One of my favorites was the old Westbury House in Babylon, and I would constantly nag my parents to take me there. The room I loved the most was the one I thought of as the 'garden room'. It seemed huge to me then and beautiful, with tremendous, overstuffed chintz sofas and lounges and wide, floor to ceiling windows that looked out over the vast gardens, including a pool that was home to white swans and ducklings. I would stand in that room consciously willing myself into the picture. Someday, I thought, if I can just live in a place like this, then I know I could be happy.
We left friendly little Los Olivos after an overnight stop at Solvang, a tourist-happy town of Danish inspired buildings, shops and restaurants (Solvang- So vat?) and set off bright and early for San Simeon, home of the 127 acre estate of newspaper publisher Willlian Randolph Hearst.
We were milling around the base of a magnificent stairway, listening as our docent, a stern faced woman with a wickedly dry sense of humor paused in her history of the estate and gestured toward the elegant mediterranean mansion before us.
"Impressed?" she asked the group of about 20 or so before her, oohing and ahhing and snapping many identical pictures.
We nodded in several languages. Hell yeah, we were impressed.
"That's one of the guest houses," she said.
Oh, my. That is impressive. On those occasions when I am invited to stay with friends and family (and even on those when I just kind of show up) I'm usually lucky to get a couch, a blanket and a bag of Doritos. Clearly, my people need to step up their game.
The 'Castle' consists of 165 rooms, including 115 in the main house and three guesthouses. No less than four separate daytime and one evening tour are offered to fully appreciate the entire estate. We took 'The Experience Tour" for first-time visitors, which took us through the gardens, one guesthouse (Casa del Sol) and the ground floor of the main building. Frankly, I lost track of the pools.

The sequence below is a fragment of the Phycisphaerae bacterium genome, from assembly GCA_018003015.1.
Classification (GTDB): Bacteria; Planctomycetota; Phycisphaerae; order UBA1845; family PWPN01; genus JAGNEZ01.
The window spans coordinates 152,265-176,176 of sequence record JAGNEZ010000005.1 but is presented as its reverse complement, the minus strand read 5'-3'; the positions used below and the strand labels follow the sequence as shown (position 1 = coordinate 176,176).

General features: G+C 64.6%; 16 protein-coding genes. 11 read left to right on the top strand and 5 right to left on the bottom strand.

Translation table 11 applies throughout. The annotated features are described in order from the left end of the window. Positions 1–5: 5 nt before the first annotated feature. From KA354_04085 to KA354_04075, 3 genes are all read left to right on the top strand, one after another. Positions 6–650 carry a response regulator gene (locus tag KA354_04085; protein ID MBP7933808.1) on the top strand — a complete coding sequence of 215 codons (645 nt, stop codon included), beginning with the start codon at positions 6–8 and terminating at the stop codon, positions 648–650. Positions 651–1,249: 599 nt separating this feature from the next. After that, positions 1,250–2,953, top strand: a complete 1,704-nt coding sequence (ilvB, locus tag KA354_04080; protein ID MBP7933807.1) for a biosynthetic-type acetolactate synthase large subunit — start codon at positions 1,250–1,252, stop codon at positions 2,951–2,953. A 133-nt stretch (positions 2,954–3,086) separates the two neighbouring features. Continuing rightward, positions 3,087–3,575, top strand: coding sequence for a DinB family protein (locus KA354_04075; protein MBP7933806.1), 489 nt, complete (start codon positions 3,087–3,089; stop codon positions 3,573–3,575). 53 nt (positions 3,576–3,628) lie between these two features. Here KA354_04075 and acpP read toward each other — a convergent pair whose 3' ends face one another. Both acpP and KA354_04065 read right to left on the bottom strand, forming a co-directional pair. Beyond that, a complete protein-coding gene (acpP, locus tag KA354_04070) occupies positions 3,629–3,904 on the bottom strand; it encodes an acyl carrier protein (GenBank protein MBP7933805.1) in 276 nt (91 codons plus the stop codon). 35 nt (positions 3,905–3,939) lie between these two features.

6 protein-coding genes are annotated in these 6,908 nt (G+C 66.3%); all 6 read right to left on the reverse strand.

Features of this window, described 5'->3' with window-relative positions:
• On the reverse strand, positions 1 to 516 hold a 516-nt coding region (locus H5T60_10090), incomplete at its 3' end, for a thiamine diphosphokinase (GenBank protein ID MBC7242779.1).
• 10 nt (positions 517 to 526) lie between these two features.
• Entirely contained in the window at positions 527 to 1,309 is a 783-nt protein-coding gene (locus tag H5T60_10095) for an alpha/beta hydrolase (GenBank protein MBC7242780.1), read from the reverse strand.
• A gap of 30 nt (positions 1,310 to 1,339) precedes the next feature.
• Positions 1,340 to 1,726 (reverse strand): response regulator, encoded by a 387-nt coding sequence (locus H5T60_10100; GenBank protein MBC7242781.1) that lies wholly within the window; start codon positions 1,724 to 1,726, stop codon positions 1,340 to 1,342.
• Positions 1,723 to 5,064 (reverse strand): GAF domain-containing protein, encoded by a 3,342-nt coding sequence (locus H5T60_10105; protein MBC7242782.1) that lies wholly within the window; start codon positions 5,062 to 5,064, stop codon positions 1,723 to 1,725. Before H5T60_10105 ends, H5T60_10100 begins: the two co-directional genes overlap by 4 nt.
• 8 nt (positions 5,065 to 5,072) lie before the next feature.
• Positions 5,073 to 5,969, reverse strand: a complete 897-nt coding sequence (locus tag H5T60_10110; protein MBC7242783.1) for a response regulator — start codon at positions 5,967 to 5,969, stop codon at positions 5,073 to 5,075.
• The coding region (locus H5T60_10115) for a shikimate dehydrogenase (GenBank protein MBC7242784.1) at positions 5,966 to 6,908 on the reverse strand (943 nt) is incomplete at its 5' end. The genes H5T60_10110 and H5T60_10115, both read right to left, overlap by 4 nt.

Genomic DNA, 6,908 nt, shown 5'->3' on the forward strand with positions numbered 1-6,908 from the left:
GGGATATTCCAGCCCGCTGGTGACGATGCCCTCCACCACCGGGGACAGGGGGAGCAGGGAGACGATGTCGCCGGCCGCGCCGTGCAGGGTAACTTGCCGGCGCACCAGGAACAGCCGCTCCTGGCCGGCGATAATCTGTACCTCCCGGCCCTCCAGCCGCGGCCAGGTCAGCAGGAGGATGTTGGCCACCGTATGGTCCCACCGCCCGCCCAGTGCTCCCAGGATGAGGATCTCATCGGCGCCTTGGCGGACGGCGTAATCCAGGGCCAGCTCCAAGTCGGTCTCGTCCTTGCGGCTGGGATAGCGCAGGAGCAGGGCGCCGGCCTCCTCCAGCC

Unfortunately, all my interior shots came out dark and blurry, probably because I had yet to manage the settings on my new camera and was just sort of waving it around, crazed papparazzo-style and snapping pictures pretty much at random: fresh flowers overflowing the urns that graced medieval mantlepieces; beautiful burnished woods, lovely and rare examples of European art; the myriad exhuberant details that filled every room.
It is truly an astonishing place.
The gardens are exquisite, the art stunning; the bedrooms and living quarters surprisingly livable for all their opulence. My inner scold, always quick to admonish, kept insisting that I be appalled at the hubris, the greed, the sad, rampant materialism; the Citizen Kane-iness of it all, but I wasn't in the mood. I longed to wake up in the morning to the view from that wisteria-draped balcony; to paint in the Egyptian garden; to meditate by the lotus pond. I wanted to swim naked by moonlight in that gold and azure pool.
And as I stood in the shadows of a sitting room; not much more than a den really, albeit a den decorated with handwoven tapestries, a Ming vase or two and one of those deliciously overstuffed sofas that I have always found so irresistible, I couldn't help thinking, if I could just live in this guesthouse, then I know I could be happy...